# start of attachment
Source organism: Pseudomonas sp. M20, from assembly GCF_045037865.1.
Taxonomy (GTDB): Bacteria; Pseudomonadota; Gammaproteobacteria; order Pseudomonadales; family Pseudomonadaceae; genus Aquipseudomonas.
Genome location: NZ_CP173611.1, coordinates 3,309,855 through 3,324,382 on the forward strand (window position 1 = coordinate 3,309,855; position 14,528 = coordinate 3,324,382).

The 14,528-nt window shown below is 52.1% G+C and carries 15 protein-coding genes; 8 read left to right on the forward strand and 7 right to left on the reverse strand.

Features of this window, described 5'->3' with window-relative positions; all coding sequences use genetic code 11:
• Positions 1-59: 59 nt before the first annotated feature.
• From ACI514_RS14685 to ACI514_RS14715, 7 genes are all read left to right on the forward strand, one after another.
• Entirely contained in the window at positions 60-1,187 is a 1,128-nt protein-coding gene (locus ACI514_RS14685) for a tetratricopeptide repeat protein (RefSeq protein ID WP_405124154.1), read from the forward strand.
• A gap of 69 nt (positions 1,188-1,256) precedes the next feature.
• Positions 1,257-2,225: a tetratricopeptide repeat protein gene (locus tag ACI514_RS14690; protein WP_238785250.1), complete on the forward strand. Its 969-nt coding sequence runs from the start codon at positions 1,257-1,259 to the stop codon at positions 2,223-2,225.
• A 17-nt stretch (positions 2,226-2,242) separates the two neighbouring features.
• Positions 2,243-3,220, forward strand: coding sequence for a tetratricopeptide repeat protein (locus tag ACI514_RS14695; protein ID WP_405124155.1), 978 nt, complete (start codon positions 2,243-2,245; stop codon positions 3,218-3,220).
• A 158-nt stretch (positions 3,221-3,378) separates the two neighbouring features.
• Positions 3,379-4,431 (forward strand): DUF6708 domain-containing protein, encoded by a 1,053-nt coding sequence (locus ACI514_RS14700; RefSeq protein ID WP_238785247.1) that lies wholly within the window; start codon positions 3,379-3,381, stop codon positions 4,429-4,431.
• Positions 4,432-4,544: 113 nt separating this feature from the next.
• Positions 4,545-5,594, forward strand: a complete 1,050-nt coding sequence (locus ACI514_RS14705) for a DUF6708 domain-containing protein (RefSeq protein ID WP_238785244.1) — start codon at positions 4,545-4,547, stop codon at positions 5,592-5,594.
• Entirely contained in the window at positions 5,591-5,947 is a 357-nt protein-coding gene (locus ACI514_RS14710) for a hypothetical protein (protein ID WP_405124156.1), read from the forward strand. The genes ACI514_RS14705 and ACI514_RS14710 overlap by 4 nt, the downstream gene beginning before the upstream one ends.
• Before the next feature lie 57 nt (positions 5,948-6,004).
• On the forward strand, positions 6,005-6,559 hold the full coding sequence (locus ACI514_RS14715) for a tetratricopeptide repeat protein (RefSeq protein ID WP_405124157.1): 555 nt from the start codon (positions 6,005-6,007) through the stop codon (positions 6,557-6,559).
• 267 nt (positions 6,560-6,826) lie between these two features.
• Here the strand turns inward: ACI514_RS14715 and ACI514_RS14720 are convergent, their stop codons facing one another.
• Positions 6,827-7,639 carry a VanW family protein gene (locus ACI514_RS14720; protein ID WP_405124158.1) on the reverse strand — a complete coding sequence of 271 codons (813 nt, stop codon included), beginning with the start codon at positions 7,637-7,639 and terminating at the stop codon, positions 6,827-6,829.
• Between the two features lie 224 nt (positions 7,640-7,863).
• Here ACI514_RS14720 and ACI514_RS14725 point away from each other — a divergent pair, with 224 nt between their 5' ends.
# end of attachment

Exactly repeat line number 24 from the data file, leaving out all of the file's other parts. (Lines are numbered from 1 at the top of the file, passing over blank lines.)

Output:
• Here ACI514_RS14720 and ACI514_RS14725 point away from each other — a divergent pair, with 224 nt between their 5' ends.